Caroline Kent’s ‘Victoria/Veronica’ at MCA Chicago Explores the Secret Language of Identical Twins

Chicago based artist Caroline Kent already boasted considerable credentials: she’s exhibited at New York’s Flag Art Foundation and LA’s California African American Museum; she was the recipient of a 2020 Artadia Foundation award; and her work is held in the permanent collections at The Walker Art Center in Minneapolis and the Art Institute of Chicago.

But it’s certainly an event that she has just opened her first solo exhibition at Chicago‘s hallowed MCA, one of the most important contemporary art museums in the country. It’s another in an ongoing series titled Chicago Works, and was curated by Jadine Collingwood. Yet rather than merely present a survey of her 20+ years of making challenging work, the MCA commissioned her to create a new site-specific installation, subtitled Victoria/Veronica: Making Room, which crystallizes her previous explorations of the essence and malleability of language itself.

For it, she imagined a pair of identical twins, who communicate telepathically with each other across the two rooms that make up the exhibit. The device of the twins is essential, as Ms. Kent herself is a twin. And it has been fairly well documented that up to half of all such pairs share a unique or “secret” language, which they use to interact with one another beyond the prying ears of others. The phenomenon even has a scientific name, cryptophasia.

Caroline Kent: Chicago Works will be on show at MCA through April 3, 2022. But as its August opening approached, we caught up with her to discuss what it all means.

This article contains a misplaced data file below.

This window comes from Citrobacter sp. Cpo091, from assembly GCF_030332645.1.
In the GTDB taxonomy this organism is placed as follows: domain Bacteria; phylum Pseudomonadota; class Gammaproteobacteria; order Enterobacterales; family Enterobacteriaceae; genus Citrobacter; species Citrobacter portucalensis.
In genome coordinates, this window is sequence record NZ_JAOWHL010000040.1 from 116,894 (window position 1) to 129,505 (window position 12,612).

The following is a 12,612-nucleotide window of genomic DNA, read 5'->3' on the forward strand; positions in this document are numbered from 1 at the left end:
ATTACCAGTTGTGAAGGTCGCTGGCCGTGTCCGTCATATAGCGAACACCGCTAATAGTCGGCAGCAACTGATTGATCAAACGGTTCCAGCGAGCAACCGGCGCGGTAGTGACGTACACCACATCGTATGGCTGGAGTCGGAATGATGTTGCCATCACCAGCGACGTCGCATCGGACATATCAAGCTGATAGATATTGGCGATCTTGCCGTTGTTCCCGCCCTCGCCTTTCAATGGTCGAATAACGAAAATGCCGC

The term cryptophasia describes the unique communication between sets of twins. Did that help to inspire this new installation piece? 

Cryptophasia was definitely something I often thought about, growing up as an identical twin. In this case, I drew upon my own personal experiences as a twin and considered how my sister and I communicated. It was the abbreviation of conversation and speech that became our way of speaking, a kind of verbal shorthand, that I wanted to bring out in the work.  

How does the “domestic” setting fit into the conceptualization? 

The domestic here became a natural setting to consider how and what the Twins might communicate with, such as household objects, and through rooms. It was a framework as well as an opportunity to discover what it might mean to create a space in one’s home with another person in mind, in spirit.  

What do you want people to ultimately take away from this work?

There is a sound element in the work that is an attempt for sound to also be a part of the room and within the experience of the space. It’s this sound that is attempting to break away from our perceived understanding of a domestic space and allow for something to exist that might not be clearly understood. 

Latest in ARTS & CULTURE

ARTS & CULTURE

New Placebo Single ‘Beautiful James’ is a Deft Stroke of Sexual Ambiguity

ARTS & CULTURE

New Book ‘Alice Neel: An Engaged Eye’ Exalts the Great Portraitist of Otherness

ARTS & CULTURE

Trailer: Why Grownups Really Need to Go See ‘Addams Family 2’

ARTS & CULTURE

Interview: Burgeoning Electronic Songstress Elohim Takes a Journey to Herself

ARTS & CULTURE

Toronto Film Festival Preview: New Argentine Suspense Flick ‘To Kill The Beast’ Invents ‘Tropical Gothic’

ARTS & CULTURE

Seven Questions w/ Neo-Soul Songstress Adeline

ARTS & CULTURE

NYC Opening: ‘Banksy: Genius or Vandal?’ Pretty Much Answers its Own Question

ARTS & CULTURE

New Johnny Marr Single ‘Spirit, Power and Soul’ is a Vacillating Meditation on Existence